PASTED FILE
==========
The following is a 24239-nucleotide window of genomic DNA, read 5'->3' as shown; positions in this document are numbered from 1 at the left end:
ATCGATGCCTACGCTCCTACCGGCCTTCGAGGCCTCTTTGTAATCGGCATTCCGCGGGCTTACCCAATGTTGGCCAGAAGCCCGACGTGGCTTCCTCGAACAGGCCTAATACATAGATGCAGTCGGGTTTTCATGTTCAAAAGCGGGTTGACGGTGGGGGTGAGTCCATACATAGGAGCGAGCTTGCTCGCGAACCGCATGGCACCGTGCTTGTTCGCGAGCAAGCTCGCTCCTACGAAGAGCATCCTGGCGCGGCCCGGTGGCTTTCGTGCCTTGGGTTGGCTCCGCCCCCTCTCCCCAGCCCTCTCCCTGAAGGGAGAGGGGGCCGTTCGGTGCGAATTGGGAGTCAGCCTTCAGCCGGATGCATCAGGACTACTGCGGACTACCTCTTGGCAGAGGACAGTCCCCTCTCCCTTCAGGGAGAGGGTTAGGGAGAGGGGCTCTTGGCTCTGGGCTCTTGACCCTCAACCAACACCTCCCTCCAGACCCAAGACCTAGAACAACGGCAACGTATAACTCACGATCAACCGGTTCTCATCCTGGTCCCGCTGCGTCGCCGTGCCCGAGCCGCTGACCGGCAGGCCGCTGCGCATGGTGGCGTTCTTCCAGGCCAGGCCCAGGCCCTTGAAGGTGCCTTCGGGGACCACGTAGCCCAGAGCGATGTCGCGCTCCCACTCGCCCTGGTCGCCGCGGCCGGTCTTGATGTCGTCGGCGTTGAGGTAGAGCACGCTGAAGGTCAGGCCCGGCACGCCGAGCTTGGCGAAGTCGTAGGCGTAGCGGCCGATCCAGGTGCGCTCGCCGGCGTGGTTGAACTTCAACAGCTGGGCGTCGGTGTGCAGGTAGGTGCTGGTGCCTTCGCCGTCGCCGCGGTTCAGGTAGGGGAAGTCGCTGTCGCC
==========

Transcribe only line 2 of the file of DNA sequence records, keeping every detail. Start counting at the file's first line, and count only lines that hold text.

ATCGATGCCTACGCTCCTACCGGCCTTCGAGGCCTCTTTGTAATCGGCATTCCGCGGGCTTACCCAATGTTGGCCAGAAGCCCGACGTGGCTTCCTCGAACAGGCCTAATACATAGATGCAGTCGGGTTTTCATGTTCAAAAGCGGGTTGACGGTGGGGGTGAGTCCATACATAGGAGCGAGCTTGCTCGCGAACCGCATGGCACCGTGCTTGTTCGCGAGCAAGCTCGCTCCTACGAAGAGCATCCTGGCGCGGCCCGGTGGCTTTCGTGCCTTGGGTTGGCTCCGCCCCCTCTCCCCAGCCCTCTCCCTGAAGGGAGAGGGGGCCGTTCGGTGCGAATTGGGAGTCAGCCTTCAGCCGGATGCATCAGGACTACTGCGGACTACCTCTTGGCAGAGGACAGTCCCCTCTCCCTTCAGGGAGAGGGTTAGGGAGAGGGGCTCTTGGCTCTGGGCTCTTGACCCTCAACCAACACCTCCCTCCAGACCCAAGACCTAGAACAACGGCAACGTATAACTCACGATCAACCGGTTCTCATCCTGGTCCCGCTGCGTCGCCGTGCCCGAGCCGCTGACCGGCAGGCCGCTGCGCATGGTGGCGTTCTTCCAGGCCAGGCCCAGGCCCTTGAAGGTGCCTTCGGGGACCACGTAGCCCAGAGCGATGTCGCGCTCCCACTCGCCCTGGTCGCCGCGGCCGGTCTTGATGTCGTCGGCGTTGAGGTAGAGCACGCTGAAGGTCAGGCCCGGCACGCCGAGCTTGGCGAAGTCGTAGGCGTAGCGGCCGATCCAGGTGCGCTCGCCGGCGTGGTTGAACTTCAACAGCTGGGCGTCGGTGTGCAGGTAGGTGCTGGTGCCTTCGCCGTCGCCGCGGTTCAGGTAGGGGAAGTCGCTGTCGCC